Earl Huntley’s most recent letter to the Voice, like his earlier publication in 2009, exposes the reason for former prime minister Kenny Anthony’s continuing silence on the matter of Jack Grynberg. He cannot risk tripping over Huntley’s recollections more times than already he has. Huntley, on the other hand, is demonstrably a lot more reckless. As has been underscored in earlier articles in this series, a number of claims made in Huntley’s now famous story about oil deposits in the sea at Dauphin are contradictory, vague, silly (bordering on voodoo), uncorroborated or just plain self-serving prevarication.
And now, as if laying down more decoys, he seeks to make light of Jack Grynberg’s references to him as “my trusted associate,” at a time when by his own word Huntley’s role was as the volunteer liaison between the government and Grynberg’s company RSM. He also suggests, reminiscent of Walter Francois’ ti nom doctorate, that for no special reason Grynberg often referred to him as his “representative” and “friend”—even in his official correspondence with local government ministries.
Huntley even tries to wriggle out of the fact that for almost five years after he quit the public service he had secretly retained important documents relating to the Grynberg arrangement that rightly belonged in the government’s files. He never took them to New York, he now asserts; he left them “at home,” wherever that might be.
Then there is this: “Based on what he had seen in Saint Lucia, Grynberg was also interested in signing an exploration agreement with St. Vincent and the Grenadines because he believed that if there was oil in Saint Lucian waters, then oil would also be present in St. Vincent, Grenada and Dominica. The minister responsible for energy in St. Vincent and the Grenadines at the time was John Horn and in discussions with him he said to me that Saint Lucia and St. Vincent had nothing to lose agreeing to grant licenses for exploration and so St. Vincent also concluded an agreement with Grynberg’s RSM. Grenada was to do the same afterward.”
The calculated impression given here is that we were first to sign on the dotted line, when in fact we were the last. The Grenada agreement was concluded in 1996, St. Vincent’s in 1999 and Saint Lucia’s in 2000—four years after Grenada. Huntley’s convoluted sequence of events notwithstanding, how could Grynberg’s interest in St. Vincent have been based on what he had not yet seen in Saint Lucia (has not seen even now!) and not on what was evident to him in Grenada?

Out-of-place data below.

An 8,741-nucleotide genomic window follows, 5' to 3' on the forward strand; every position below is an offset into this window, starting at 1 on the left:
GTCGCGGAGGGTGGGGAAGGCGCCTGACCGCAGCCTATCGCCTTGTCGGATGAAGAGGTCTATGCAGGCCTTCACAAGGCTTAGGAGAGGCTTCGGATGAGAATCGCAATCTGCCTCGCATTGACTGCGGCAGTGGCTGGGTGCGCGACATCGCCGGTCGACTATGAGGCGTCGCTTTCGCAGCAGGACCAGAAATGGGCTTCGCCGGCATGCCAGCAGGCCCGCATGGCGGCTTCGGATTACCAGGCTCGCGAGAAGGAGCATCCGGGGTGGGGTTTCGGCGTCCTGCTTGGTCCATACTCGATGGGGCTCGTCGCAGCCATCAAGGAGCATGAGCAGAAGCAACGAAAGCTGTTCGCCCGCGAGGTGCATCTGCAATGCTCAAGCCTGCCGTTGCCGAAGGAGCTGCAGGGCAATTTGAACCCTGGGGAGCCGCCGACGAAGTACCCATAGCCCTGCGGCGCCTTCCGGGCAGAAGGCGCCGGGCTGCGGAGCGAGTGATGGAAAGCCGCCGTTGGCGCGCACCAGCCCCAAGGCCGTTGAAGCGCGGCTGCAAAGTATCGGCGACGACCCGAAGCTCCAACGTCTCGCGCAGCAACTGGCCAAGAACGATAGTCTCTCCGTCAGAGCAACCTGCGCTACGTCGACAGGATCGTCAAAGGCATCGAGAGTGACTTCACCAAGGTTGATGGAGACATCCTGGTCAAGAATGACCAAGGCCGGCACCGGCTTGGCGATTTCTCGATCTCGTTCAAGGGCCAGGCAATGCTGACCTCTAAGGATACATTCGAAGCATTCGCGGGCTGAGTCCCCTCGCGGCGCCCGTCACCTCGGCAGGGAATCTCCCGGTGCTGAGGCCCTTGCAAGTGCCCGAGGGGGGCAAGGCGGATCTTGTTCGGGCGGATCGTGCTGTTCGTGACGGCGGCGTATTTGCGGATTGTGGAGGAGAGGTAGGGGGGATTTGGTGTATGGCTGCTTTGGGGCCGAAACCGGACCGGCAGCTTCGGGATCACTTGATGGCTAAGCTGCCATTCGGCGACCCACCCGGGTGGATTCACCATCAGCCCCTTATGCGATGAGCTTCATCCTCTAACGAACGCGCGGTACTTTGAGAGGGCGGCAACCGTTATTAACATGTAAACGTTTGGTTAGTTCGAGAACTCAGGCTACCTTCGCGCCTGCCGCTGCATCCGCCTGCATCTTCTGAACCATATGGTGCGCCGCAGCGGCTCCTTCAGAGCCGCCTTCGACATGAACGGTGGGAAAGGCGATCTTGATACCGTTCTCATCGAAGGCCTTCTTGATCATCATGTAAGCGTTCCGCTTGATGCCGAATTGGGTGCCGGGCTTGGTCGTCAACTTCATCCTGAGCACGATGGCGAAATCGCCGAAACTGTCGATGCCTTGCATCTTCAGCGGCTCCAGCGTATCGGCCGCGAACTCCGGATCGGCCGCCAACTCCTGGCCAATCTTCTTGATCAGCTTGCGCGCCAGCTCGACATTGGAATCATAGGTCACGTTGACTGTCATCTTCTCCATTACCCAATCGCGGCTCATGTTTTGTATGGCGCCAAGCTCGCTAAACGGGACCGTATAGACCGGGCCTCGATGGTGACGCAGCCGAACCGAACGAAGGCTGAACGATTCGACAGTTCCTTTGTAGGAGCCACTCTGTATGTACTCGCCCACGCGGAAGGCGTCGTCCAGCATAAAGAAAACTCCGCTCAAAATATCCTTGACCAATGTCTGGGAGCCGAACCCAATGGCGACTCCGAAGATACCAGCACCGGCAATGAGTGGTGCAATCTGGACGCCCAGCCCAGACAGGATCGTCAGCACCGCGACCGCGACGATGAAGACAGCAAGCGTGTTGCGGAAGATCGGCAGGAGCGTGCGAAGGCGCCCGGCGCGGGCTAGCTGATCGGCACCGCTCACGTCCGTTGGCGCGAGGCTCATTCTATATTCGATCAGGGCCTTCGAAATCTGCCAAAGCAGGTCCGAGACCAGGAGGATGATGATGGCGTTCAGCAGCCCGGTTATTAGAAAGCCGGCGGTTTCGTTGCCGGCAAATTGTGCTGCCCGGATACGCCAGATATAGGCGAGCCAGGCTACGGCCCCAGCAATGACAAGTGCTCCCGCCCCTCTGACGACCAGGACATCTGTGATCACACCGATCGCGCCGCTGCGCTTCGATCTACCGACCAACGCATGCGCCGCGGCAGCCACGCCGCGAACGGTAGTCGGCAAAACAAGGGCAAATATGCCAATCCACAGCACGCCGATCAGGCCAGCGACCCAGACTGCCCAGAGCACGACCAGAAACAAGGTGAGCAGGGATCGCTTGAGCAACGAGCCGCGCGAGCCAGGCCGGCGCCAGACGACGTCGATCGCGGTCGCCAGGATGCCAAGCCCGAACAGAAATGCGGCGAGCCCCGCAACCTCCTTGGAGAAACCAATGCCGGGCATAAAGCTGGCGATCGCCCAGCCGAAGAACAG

It’s almost as if Huntley is determined to say as little as possible about the Grenada disaster, which would be understandable, bearing in mind how it had exposed Grynberg’s true colors. Indeed, had Huntley and Kenny Anthony not been so bent on secrecy, they might’ve discovered that just two weeks after the Grenada government engaged Grynberg the Colorado oilman invoked force majeure and abandoned all his contractual obligations. As I say, in much the same way that Earl Huntley had discovered Grynberg is “a very successful oil entrepreneur with substantial petroleum assets in the USA and other parts of the world” (was he privy to Grynberg’s bank account or did the oilman tell him that?), had the former prime minister conducted even the smallest investigation of Grynberg’s dealings with the Grenada government he might have learned enough to keep him from committing Saint Lucia to the contract he signed on 28 March 2000, in direct conflict with the requirements of our Minerals (Vesting) Act. Then again, Kenny Anthony was never famous for due diligence, as well the Rochamel clique know!
Of course, it is possible both Kenny Anthony and Earl Huntley knew and ignored the fact that soon after signing on with the Grenada government Grynberg had landed them in a heap of trouble (some of it involving sister territories). In all events, what precisely did Grynberg see with his naked eye in Saint Lucia that had alerted him to the oil potential of the named sister islands? The black sand at Dauphin? He had not yet spent the US$60 million that in last weekend’s Voice Huntley claimed Grynberg invested in seismic explorations of Saint Lucia’s waters. Actually, there is absolutely no evidence of such exploration, let alone the cost. I am reliably informed that the related documents to which Huntley referred were borrowed from the Barbados authorities.
Pointless going over the rest of Huntley’s piece in last Saturday’s Voice, save to remind readers of how easy it is to pull a tiger’s teeth in the beast’s absence. Prime Minister Stephenson King has already made it quite clear he and his ministers were unable to find any Grynberg-related documents in the government’s files—and John Compton is in no position to validate the outré claims of Earl Huntley. Hardly surprising, he neglected to mention among his Voice revelations how he came by details of secret Cabinet discussions centered on Grynberg but there is the subtle suggestion his unidentified source may have been Ausbert d’Auvergne, about whose character the Labour Party has already said more than enough—certainly enough to cause the gentleman to issue threats of libel and slander at one point.
I, for one, am having a difficult time believing anything Earl Huntley writes or utters. And not without good cause. Remember the multi-million-dollar Helenites Building transaction? At its center was New York real estate owned by the government of Saint Lucia. For reasons of his own, Earl Huntley (then UN ambassador) had transferred ownership of the property to a fellow Saint Lucian based in New York, for the ostensible purpose of acquiring urgently needed funds from a
New York loan shark—without one word to the government of Saint Lucia, then headed by Kenny Anthony.